Just today, it was announced that researchers at three universities in the UK have developed a cheap coronavirus test that people could administer at home, although it will still take a $100 machine to analyze the results. They’re exploring now how to mass-produce the necessary hardware. Also promising: On March 28, the FDA approved a 15-minute test for use in the United States.

And here’s an interesting possibility: With 334 million tests on the line in the United States alone—perhaps even billions over time—the same companies that manufacture those cheap at-home pregnancy tests might quickly develop a dirt cheap, self-contained, at-home test. Just shove it up your nose, and, seconds later, a plus-sign on the device says you’re carrying the virus, and a minus-sign says you’re not. Disposable devices of this sort could even be used to screen people entering venues where it’s especially important that infected people not mingle—the White House, perhaps?

And how about dividing people up? The doubting Thomases among you are undoubtedly imagining entire U.S. Army regiments, tanks and all, tearing up your suburban lawns, but in reality, the vast majority of us .

I know this not just because I’ve been a psychologist for a long time but because two of my own children, having barely made it out of Madrid recently, quarantined themselves in their bedrooms a week ago. They wiped down the doorknobs and railings with antiseptic wipes after they came home, and I haven’t seen them since. We text and Skype frequently, and I leave their favorite foods and drinks outside their doors every few hours. (I just left chocolate chip cookies.)

They’re each in college, and their courses are all online, so they’ve got plenty to do. All in all, it’s not a bad arrangement.

If my kids were still little, I’d go into quarantine with them and take my chances. Many uninfected people will make similar choices when Universal Testing is underway.

The vast majority of virus carriers will choose to self-quarantine, and the government can sweeten the deal with financial incentives; that will help immensely with people who can’t report to work because of their infection.

Since some people also need sticks, virus carriers who knowingly expose uninfected people to the virus could be penalized with fines or even jail, but I think social pressure—plus those financial incentives, of course—will likely reduce the number of inconsiderate jerks to near zero.

A researcher works on the development of a vaccine against the new coronavirus COVID-19, in Belo Horizonte, state of Minas Gerais, Brazil, on March 26, 2020. (Douglas Magno/AFP via Getty Images)
A researcher works on the development of a vaccine against the new coronavirus COVID-19, in Belo Horizonte, state of Minas Gerais, Brazil, on March 26, 2020. (Douglas Magno/AFP via Getty Images)

As for that proposal to have only elderly people isolate themselves, all I can say is: . Isolating seniors won’t slow the spread of the virus one single jot. It’s not people who need to self-isolate, it’s .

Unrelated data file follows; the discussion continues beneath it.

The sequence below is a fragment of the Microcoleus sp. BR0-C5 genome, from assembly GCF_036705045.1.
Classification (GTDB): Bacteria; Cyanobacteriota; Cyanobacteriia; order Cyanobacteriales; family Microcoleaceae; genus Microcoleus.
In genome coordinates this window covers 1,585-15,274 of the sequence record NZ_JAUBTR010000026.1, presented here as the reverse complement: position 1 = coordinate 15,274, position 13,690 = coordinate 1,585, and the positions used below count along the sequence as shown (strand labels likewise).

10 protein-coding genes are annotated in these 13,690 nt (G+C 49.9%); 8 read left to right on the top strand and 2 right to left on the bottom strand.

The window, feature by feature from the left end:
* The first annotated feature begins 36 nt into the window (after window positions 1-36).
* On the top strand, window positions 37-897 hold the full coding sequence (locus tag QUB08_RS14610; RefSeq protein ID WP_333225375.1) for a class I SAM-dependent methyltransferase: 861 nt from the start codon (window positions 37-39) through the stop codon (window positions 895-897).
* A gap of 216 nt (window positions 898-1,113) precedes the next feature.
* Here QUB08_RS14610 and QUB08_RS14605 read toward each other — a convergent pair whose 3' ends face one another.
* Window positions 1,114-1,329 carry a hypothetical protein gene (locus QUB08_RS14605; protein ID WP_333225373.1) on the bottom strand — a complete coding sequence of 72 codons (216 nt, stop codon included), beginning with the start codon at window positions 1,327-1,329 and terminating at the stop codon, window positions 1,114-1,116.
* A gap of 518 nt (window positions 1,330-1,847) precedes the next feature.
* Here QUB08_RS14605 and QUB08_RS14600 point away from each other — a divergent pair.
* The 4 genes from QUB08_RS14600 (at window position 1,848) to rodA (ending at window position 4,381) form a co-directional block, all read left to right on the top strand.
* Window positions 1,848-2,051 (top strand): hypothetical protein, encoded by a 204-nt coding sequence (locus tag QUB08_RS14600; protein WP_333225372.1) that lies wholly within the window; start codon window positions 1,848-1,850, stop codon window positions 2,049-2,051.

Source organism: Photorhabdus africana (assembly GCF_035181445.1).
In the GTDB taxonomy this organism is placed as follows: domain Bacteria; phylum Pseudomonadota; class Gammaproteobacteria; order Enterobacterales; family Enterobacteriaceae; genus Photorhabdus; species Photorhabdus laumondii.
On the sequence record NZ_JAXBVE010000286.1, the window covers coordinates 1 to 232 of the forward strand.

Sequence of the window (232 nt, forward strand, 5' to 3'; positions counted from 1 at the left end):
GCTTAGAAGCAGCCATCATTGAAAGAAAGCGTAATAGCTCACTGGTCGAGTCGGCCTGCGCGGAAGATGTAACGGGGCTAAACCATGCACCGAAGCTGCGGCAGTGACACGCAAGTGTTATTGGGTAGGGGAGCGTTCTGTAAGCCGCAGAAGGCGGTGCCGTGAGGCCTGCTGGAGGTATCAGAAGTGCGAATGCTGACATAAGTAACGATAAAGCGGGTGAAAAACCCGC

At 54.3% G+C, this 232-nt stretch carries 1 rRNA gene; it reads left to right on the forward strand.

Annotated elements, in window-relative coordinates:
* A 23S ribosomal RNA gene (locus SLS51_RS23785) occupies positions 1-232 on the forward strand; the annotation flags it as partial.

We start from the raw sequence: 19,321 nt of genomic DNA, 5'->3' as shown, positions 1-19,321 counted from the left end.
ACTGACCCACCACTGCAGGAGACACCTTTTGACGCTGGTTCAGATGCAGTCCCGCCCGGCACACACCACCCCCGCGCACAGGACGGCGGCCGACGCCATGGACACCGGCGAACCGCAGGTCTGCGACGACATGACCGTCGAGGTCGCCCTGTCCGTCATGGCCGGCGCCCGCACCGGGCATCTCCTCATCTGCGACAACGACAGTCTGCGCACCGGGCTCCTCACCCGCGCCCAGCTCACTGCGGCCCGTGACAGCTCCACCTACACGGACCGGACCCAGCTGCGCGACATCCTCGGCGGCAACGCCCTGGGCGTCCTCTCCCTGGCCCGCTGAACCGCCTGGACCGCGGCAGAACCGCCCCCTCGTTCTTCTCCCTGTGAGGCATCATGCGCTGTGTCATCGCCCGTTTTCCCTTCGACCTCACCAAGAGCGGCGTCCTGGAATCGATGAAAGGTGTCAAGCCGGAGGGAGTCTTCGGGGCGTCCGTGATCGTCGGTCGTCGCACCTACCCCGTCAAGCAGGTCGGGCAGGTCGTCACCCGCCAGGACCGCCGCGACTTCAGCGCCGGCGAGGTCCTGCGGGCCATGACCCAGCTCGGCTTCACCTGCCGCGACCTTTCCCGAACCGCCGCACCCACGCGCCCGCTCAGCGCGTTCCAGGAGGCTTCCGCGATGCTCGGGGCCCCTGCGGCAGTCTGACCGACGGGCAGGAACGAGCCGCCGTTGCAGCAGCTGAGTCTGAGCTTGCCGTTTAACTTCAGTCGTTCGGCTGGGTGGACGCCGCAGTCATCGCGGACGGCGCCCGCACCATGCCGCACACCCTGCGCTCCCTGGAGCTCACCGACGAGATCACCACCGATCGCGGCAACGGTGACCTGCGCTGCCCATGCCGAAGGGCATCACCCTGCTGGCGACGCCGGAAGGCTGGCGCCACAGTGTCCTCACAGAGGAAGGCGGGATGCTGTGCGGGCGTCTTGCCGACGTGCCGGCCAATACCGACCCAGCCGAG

Perhaps the extraordinary benefits of Universal Testing—or just Testing, if you will (that’s Testing with a capital T, because there’s , and then there’s )—have already crossed your mind. Here are four that stand out for me:

First, by depriving the virus of its hosts, Testing will soon obliterate it. Unlike HIV, which can wreak havoc on a person’s body over a period of months or years, most cases of COVID-19 are mild, and people typically recover within 10 to 14 days. Serious cases might still result in death, of course, but at least there will be no new cases.

Doubt me if you like, Thomas, but if Testing is done right, it could, for all practical purposes, banish the coronavirus from human bodies in a matter of weeks, and that’s  vaccine or cure. (You can’t work this kind of magic with HIV, unfortunately, because it attacks the immune system itself, so people with AIDS can’t kill the virus and recover on their own.)

Second, it will greatly reduce the likelihood that our hospitals and medical resources will be overwhelmed. This is because we will know, fairly precisely, how many people might need those resources, and, of course, because the number of carriers will stop its exponential growth. In fact, with transmission having stopped, the number of people needing medical attention will rapidly , and it will do so in an orderly and predictable manner.

Third, Testing will end the confusion and fear. Right now, everyone is afraid of everyone else, because no one knows who’s carrying the virus and who isn’t. We don’t even know whether  are carriers. Universal Testing solves that problem.

And fourth, Testing will end the financial crisis—perhaps within days of when Testing begins. It will immediately end the uncertainty that has been plaguing the stock market because it will get the virus under control. It will also allow virtually all of those closed schools and businesses to open their doors again—even the theaters and restaurants. Why? Because there are currently 65,564 confirmed cases of the virus in the United States (click here for the latest count), which means that a half million people are probably infected—hell, let’s say it’s 2 million. That still leaves  who are now free, once again, to go to stadiums, attend classes, sit at actual tables in restaurants, and fly from Charlotte to Chicago.

The census costs U.S. taxpayers money. Universal Testing has the potential to  businesses and taxpayers trillions of dollars, as well as to rescue thousands of businesses from bankruptcy.

So much for the United States. How do we rapidly end the coronavirus pandemic worldwide?

You already know the answer.

Koop’s 1988 flyer didn’t end the AIDS epidemic, but at least he was thinking Big—at least he was thinking Everyone. Let’s think even bigger now and get rid of this damn virus.

Views expressed in this article are opinions of the author and do not necessarily reflect the views of The Epoch Times.
Robert Epstein, Ph.D., former editor-in-chief of Psychology Today, is a senior research psychologist at the American Institute for Behavioral Research and Technology. A Ph.D. of Harvard University, he has published 15 books and more than 300 articles on AI and other topics. His 2019 Congressional testimony on Big Tech’s threat to democracy can be accessed at You can learn more about his research on online influence at